The hardest thing about a preferential option is what it means by way of critique. When Jesus tells of the shepherd who goes off to seek the lost one, he is also cautioning against the herd mentality of the 99 who could care less that they have left someone behind. He is flipping claims of ignorance on their head and challenging followers to not go blindly about their lives.
What the chanting in our streets is forcing Catholics to grapple with is whether or not we believe our own church’s teachings.
Taking an honest look at the “rules of the game” challenges us to consider the ways we benefit from injustice. For Catholics who are white, this might be hard to hear because it implicates our ignorance with a need to see how our lives benefit from unjust structures.
It is sinful to ignore the cries in our streets. It is not enough to feel bad for those who experience racism. It is an essential teaching of our church that we must actively work “for the relief, defense and liberation” of our brothers and sisters who cannot breathe.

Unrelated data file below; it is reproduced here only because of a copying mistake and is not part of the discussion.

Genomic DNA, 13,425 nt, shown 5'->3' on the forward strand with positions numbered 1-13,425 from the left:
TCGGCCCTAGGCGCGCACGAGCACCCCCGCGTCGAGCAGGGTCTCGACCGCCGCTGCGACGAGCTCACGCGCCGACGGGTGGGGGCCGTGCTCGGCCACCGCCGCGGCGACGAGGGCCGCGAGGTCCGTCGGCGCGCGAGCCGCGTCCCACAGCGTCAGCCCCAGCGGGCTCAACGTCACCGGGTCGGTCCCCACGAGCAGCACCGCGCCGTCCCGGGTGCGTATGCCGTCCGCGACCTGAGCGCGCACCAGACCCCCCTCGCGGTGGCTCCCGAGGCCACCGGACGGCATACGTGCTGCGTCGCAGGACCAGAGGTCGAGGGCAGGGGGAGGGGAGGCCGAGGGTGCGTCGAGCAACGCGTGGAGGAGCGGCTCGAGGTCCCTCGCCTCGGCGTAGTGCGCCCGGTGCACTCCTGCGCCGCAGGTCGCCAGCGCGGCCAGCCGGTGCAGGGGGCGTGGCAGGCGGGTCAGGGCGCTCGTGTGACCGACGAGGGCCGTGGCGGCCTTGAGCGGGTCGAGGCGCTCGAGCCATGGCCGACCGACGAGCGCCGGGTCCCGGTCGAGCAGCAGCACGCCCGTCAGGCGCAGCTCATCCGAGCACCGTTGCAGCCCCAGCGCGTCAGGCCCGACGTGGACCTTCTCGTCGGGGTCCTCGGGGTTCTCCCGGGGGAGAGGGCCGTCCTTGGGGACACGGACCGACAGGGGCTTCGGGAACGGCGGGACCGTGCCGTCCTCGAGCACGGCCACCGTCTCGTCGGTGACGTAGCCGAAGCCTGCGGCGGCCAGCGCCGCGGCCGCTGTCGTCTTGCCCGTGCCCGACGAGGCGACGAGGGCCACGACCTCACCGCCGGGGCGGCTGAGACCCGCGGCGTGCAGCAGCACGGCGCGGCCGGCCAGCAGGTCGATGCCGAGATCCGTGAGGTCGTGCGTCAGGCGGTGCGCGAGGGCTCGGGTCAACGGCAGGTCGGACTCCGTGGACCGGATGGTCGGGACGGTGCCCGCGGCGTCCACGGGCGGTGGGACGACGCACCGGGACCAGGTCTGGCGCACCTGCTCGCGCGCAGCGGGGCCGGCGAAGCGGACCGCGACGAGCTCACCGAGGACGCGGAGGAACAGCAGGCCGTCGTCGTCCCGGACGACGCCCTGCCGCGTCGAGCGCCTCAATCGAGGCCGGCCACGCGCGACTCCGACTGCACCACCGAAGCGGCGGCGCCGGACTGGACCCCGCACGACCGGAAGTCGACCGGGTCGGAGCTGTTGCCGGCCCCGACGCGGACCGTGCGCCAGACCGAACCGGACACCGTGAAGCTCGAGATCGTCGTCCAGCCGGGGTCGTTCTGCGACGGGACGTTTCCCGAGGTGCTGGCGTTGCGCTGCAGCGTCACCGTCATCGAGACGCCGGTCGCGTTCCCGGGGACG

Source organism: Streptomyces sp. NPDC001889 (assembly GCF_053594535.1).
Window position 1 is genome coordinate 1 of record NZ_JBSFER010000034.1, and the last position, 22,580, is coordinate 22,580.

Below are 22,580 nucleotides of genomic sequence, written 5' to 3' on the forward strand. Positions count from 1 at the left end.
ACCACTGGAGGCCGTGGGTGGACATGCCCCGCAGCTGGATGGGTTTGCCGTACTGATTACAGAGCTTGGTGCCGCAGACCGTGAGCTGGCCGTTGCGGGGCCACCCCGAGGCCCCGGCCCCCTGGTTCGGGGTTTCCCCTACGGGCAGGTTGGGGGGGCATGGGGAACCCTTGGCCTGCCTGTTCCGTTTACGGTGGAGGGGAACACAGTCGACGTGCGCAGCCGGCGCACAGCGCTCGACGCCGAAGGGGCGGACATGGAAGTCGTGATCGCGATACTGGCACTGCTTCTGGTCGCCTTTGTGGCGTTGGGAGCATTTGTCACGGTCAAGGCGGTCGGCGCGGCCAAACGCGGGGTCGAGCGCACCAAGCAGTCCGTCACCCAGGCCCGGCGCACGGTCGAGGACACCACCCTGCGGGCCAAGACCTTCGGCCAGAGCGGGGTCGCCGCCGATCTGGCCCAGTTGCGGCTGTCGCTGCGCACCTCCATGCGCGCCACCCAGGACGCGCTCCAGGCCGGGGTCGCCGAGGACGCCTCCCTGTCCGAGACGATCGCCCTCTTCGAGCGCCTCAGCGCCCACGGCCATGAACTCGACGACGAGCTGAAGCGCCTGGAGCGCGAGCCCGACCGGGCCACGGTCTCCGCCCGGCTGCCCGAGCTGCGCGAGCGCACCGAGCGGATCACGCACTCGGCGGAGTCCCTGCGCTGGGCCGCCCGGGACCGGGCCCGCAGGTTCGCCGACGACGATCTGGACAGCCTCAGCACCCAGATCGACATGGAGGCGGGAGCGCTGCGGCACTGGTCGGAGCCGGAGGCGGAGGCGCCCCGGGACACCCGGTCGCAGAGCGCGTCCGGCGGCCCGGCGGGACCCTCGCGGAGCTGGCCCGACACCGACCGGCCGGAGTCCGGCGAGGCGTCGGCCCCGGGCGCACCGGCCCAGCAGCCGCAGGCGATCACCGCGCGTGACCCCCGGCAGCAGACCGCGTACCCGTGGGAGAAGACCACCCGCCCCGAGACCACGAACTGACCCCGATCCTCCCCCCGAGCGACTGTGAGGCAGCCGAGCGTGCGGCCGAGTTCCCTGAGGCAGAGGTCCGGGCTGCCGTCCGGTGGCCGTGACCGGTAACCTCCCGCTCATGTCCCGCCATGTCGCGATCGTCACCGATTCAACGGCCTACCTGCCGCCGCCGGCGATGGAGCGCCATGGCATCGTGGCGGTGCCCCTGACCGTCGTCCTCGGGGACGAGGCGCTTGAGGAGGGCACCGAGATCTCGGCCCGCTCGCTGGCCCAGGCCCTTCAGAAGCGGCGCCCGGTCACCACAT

We must take a hard look at the ways our church and ourselves are impacted by the systems in place. Ask why things are this way. Watch the movies 13th, Just Mercy, or All In. Read an article on the history of redlining or a book such as Caste: The Origins of our Discontents by Isabel Wilkerson and learn how white privilege impacts everything from job interviews and promotions to incarceration and immigration.